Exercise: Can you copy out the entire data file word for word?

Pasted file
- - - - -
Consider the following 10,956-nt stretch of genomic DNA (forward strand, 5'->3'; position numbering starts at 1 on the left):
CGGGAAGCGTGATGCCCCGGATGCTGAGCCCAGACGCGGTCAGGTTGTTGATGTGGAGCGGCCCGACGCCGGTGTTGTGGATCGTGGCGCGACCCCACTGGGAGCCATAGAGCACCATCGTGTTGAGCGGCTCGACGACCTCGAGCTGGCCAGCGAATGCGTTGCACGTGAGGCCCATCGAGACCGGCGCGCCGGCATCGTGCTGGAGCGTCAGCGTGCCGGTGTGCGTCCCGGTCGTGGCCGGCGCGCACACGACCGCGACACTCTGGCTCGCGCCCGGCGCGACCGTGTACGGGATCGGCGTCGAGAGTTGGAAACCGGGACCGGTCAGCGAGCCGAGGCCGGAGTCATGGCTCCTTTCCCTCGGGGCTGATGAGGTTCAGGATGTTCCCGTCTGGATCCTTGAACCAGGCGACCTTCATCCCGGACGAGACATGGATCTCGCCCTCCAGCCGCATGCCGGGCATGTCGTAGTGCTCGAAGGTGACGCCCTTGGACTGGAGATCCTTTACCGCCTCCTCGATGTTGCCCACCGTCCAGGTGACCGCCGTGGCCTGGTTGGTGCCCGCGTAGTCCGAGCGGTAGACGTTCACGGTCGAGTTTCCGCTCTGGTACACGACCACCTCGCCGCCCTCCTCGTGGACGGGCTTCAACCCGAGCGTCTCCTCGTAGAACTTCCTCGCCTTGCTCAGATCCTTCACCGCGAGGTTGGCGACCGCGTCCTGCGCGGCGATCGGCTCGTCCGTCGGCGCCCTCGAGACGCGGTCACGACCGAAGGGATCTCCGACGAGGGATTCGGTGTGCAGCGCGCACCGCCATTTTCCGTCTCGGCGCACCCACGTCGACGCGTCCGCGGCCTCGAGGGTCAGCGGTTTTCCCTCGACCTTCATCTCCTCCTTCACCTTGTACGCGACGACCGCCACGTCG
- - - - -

Consider the following 10,956-nt stretch of genomic DNA (forward strand, 5'->3'; position numbering starts at 1 on the left):
CGGGAAGCGTGATGCCCCGGATGCTGAGCCCAGACGCGGTCAGGTTGTTGATGTGGAGCGGCCCGACGCCGGTGTTGTGGATCGTGGCGCGACCCCACTGGGAGCCATAGAGCACCATCGTGTTGAGCGGCTCGACGACCTCGAGCTGGCCAGCGAATGCGTTGCACGTGAGGCCCATCGAGACCGGCGCGCCGGCATCGTGCTGGAGCGTCAGCGTGCCGGTGTGCGTCCCGGTCGTGGCCGGCGCGCACACGACCGCGACACTCTGGCTCGCGCCCGGCGCGACCGTGTACGGGATCGGCGTCGAGAGTTGGAAACCGGGACCGGTCAGCGAGCCGAGGCCGGAGTCATGGCTCCTTTCCCTCGGGGCTGATGAGGTTCAGGATGTTCCCGTCTGGATCCTTGAACCAGGCGACCTTCATCCCGGACGAGACATGGATCTCGCCCTCCAGCCGCATGCCGGGCATGTCGTAGTGCTCGAAGGTGACGCCCTTGGACTGGAGATCCTTTACCGCCTCCTCGATGTTGCCCACCGTCCAGGTGACCGCCGTGGCCTGGTTGGTGCCCGCGTAGTCCGAGCGGTAGACGTTCACGGTCGAGTTTCCGCTCTGGTACACGACCACCTCGCCGCCCTCCTCGTGGACGGGCTTCAACCCGAGCGTCTCCTCGTAGAACTTCCTCGCCTTGCTCAGATCCTTCACCGCGAGGTTGGCGACCGCGTCCTGCGCGGCGATCGGCTCGTCCGTCGGCGCCCTCGAGACGCGGTCACGACCGAAGGGATCTCCGACGAGGGATTCGGTGTGCAGCGCGCACCGCCATTTTCCGTCTCGGCGCACCCACGTCGACGCGTCCGCGGCCTCGAGGGTCAGCGGTTTTCCCTCGACCTTCATCTCCTCCTTCACCTTGTACGCGACGACCGCCACGTCG